Hydrogen Evolution in a Photoelectrochemical Cell with Ti-Doped Pyrite As Photoanode

Monday, May 12, 2014: 08:20
Nassau, Ground Level (Hilton Orlando Bonnet Creek)
M. Barawi, S. Yoda, J. R. Ares, I. J. Ferrer, and C. Sánchez (MIRE-Group. Laboratorio de Física de Materiales de Interés Energético. Dpto. de Física de Materiales. Facultad de Ciencias. UAM , 28049, Madrid, Spain)
Interest in hydrogen solar production from water splitting is motivated by the need to find a green, renewable and environmentally safe fuel. Hydrogen is considered as a viable option sustainable development beyond fossil fuels, especially when it is produced from water by using only renewable energy sources. The identification of low cost materials for the photogeneration of hydrogen is recently a growing field of research. In the last years, pyrite (FeS2) has received increasing attention as a material for photoelectrochemical applications1,2 and hydrogen photogeneration. Due to its low cost and not toxicity, high optical absorption coefficient, and an adequate electronic properties (Egap=1.1±0.1eV)3, FeS2 shows some advantages compared with other semiconductor materials to be used as a photoelectrode in a PEC. Previous works3,4 about the Ti doping of pyrite thin films have been reported and their properties investigated. In this work the photogeneration of hydrogen in a photoelectrochemical cell with n-type Ti doped FeS2 thin film as photoanode will be demonstrated.

Ti-FeS2 thin films have been grown by sulphuration of Fe layers (100 nm) thermally evaporated on discs in a vacuum sealed ampoule at 300 ºC.  Film morphology and crystallinity were investigated by Scanning electron microscopy (SEM) and X-ray diffraction (XRD), respectively.  Cubic FeS2 was identified as the unique phase at 300ºC (Fig1).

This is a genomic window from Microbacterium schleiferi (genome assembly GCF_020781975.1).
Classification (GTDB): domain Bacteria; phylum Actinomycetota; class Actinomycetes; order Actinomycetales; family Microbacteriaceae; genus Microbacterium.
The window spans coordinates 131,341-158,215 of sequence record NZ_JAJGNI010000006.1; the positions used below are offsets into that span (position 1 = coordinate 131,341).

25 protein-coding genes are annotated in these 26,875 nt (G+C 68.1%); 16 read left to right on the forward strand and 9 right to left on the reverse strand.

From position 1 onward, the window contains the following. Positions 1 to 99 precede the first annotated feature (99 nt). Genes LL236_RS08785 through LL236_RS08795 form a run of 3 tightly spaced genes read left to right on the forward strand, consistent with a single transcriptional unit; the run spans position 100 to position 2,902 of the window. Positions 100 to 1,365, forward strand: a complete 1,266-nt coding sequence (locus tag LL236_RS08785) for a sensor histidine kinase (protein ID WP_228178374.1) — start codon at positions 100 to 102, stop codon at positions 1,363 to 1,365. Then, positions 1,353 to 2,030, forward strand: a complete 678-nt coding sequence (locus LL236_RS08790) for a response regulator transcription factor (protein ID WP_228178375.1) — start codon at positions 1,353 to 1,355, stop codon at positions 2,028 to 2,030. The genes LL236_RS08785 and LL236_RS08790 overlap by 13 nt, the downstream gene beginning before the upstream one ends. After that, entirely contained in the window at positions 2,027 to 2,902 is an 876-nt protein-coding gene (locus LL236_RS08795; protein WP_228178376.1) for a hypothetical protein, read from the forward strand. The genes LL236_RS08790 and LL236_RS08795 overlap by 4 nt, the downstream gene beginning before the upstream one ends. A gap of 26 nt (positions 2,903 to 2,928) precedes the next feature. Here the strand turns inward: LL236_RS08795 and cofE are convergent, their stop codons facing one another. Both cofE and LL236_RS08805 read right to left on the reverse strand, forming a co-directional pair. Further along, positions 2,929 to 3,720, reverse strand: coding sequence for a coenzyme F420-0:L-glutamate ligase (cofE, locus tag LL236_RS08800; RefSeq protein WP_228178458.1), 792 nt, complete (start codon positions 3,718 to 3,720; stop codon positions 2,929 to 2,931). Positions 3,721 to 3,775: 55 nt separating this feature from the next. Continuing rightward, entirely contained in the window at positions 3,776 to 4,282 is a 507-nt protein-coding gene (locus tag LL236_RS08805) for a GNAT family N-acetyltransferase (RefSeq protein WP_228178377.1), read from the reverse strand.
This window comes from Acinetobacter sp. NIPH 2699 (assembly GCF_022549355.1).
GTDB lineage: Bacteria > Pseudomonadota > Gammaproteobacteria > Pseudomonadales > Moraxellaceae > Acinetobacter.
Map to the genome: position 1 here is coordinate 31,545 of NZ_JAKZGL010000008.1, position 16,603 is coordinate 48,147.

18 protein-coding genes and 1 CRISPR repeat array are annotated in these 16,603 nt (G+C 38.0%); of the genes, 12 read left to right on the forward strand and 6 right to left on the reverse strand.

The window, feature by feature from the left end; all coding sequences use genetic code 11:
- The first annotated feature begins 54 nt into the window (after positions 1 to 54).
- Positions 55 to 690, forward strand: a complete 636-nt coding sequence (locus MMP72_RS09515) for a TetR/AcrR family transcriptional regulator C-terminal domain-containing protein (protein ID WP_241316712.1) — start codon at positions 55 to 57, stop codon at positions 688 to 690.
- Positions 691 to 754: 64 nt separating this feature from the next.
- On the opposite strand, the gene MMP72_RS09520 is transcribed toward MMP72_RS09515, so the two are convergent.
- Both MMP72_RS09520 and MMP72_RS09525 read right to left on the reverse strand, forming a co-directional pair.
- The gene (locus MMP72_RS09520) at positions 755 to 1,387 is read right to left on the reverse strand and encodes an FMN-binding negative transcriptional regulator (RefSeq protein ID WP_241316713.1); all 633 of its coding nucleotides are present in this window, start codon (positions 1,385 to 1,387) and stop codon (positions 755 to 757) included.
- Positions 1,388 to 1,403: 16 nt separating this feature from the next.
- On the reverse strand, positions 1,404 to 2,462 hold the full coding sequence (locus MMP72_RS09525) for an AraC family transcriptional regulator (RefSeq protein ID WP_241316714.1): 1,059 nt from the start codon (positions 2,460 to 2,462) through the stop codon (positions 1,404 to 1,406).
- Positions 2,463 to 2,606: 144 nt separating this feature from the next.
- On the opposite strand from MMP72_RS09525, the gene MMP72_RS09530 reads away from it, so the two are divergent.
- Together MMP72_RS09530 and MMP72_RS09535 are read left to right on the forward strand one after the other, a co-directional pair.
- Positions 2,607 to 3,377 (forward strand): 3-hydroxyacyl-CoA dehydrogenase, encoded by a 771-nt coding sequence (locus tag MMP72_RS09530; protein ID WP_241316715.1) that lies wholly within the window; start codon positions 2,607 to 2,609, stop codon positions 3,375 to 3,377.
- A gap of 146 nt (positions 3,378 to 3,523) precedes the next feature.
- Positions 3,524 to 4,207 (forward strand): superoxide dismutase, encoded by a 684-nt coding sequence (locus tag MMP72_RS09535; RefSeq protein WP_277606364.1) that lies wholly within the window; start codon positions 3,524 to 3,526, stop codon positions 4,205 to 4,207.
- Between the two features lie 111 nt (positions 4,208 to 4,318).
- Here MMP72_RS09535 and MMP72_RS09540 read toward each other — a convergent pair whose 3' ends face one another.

Electro- and photoelectrochemical measurements have been carried out using a conventional three-electrode glass cell with a quartz window (PEC) to illuminate the photoanode, i.e. the Ti-FeS2 samples used as working electrode. As counter electrode a platinum sheet was used and the reference one was a Ag/AgCl reference electrode. 0.5M Na2SO3 aqueous solution was used as electrolyte, which serves both, to increase the conductivity and as sacrificial agent. An halogen lamp (200 W) was utilized as white light source. Photocurrents show positive values, as expected  from the doping with titanium, because as far as we know, pure pyrite thin films always present p-type conductivity3, but Ti doped pyrite show n-type behavior4,5.

A mass spectrometer connected to the PEC is used to measure the evolved H2 from the photoelectrochemical water splitting. Results show that Ti-FeSexhibit a high flow of photogenerated hydrogen from bias potential such low as 0.5V (vs. Ag/AgCl). In fact, strong bubbling hydrogen was experimentally observed in our photoelectrochemical cell and quantified with the mass spectrometer (Fig. 2).

In conclusion, the hydrogen photogeneration by using Ti-FeS2in a PEC under bias potential has been demonstrated. Quantitative results will be exposed in the oral communication.


Financial support from MINECO (MAT2011-22780) is acknowledged. Authors thank to F. Moreno for his technical assistance.


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